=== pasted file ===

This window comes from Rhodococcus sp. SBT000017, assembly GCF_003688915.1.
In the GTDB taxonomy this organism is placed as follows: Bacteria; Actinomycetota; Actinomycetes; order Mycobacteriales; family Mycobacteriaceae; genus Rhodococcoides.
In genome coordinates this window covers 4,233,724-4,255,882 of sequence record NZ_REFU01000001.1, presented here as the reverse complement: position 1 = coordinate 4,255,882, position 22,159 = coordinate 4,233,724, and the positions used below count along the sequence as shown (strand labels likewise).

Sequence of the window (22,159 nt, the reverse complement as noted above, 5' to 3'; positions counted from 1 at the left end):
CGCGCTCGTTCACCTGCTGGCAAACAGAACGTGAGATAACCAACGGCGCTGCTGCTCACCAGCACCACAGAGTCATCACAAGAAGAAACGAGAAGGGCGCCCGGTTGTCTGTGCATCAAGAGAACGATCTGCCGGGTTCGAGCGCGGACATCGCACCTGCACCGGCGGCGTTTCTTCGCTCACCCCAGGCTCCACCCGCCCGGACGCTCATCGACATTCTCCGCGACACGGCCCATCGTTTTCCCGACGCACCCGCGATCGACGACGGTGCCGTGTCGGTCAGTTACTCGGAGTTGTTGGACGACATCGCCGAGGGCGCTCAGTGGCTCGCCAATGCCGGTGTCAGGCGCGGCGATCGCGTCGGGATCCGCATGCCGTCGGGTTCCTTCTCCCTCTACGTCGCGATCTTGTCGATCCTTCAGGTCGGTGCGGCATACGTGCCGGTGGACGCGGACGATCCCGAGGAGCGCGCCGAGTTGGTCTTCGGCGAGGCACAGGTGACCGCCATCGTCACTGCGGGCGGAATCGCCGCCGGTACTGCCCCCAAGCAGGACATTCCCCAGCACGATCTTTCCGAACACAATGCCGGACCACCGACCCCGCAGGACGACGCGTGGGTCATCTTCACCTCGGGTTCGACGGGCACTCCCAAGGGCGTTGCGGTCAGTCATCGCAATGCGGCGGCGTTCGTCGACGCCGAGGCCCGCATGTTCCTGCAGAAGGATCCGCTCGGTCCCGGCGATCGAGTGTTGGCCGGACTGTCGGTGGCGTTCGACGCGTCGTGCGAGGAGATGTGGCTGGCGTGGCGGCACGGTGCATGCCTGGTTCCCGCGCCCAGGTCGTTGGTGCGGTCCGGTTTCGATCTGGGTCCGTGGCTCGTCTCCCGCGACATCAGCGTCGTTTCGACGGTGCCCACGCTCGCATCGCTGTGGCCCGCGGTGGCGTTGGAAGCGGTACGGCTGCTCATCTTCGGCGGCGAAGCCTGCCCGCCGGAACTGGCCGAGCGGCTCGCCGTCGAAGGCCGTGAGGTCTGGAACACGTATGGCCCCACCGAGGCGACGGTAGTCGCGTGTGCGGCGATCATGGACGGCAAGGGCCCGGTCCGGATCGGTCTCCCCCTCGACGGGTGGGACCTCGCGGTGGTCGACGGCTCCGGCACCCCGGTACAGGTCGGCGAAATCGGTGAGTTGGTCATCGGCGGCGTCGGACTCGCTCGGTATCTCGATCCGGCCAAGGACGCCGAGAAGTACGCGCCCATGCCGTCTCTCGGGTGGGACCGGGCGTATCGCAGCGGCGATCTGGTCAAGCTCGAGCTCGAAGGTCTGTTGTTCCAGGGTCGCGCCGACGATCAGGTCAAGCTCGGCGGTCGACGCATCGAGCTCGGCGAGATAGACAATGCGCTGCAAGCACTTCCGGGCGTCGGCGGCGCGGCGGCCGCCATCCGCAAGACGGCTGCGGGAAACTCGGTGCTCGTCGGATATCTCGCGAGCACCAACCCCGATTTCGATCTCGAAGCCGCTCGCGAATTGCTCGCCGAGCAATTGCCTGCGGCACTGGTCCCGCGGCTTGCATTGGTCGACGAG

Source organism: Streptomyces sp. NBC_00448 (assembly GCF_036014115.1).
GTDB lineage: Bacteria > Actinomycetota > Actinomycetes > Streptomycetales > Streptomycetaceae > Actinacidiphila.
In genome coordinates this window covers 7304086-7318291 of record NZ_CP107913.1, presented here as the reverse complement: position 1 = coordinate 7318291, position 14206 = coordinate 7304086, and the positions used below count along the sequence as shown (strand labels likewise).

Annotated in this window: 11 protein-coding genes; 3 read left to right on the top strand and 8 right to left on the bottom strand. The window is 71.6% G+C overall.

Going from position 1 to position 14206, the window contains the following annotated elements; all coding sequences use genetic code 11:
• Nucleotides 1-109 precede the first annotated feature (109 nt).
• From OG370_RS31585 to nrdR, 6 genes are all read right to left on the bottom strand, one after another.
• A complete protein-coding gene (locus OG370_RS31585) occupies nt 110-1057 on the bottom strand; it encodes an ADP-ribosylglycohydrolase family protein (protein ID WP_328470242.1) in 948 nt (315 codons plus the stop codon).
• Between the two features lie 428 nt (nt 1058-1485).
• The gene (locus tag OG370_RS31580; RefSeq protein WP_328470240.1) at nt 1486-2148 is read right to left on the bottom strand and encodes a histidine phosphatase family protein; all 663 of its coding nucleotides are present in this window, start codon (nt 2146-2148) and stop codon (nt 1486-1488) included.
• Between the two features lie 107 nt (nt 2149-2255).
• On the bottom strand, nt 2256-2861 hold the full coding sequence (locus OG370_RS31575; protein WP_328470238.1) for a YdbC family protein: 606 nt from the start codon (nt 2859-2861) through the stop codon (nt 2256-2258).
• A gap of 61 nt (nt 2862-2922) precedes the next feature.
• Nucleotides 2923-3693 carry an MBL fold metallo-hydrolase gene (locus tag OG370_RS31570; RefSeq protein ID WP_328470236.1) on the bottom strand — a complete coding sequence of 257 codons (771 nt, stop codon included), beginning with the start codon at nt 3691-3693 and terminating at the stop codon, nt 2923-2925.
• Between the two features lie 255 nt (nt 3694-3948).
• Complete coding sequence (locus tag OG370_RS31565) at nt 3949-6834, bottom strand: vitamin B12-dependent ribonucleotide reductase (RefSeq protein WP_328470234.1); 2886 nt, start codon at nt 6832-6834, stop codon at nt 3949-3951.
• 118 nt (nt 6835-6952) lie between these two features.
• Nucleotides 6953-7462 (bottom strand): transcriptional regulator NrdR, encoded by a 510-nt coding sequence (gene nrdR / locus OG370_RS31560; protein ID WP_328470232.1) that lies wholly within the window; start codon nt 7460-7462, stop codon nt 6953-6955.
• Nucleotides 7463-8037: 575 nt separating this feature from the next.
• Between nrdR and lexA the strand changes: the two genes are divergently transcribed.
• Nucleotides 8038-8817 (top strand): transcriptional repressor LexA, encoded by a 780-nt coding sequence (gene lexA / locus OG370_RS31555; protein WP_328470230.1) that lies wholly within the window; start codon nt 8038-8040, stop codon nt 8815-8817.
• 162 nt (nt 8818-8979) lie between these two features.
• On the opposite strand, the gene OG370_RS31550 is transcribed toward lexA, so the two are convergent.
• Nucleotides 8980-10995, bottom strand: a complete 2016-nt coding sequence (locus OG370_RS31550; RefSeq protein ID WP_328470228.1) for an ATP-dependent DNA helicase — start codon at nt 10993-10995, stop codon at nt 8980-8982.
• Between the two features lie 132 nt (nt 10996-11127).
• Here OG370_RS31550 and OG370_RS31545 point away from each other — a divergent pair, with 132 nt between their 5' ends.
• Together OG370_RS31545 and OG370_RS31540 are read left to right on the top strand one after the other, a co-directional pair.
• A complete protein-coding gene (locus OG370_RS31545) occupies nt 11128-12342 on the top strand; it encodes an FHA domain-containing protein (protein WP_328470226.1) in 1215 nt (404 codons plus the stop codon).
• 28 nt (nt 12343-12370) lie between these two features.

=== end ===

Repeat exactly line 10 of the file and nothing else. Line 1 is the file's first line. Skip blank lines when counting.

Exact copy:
Going from position 1 to position 14206, the window contains the following annotated elements; all coding sequences use genetic code 11: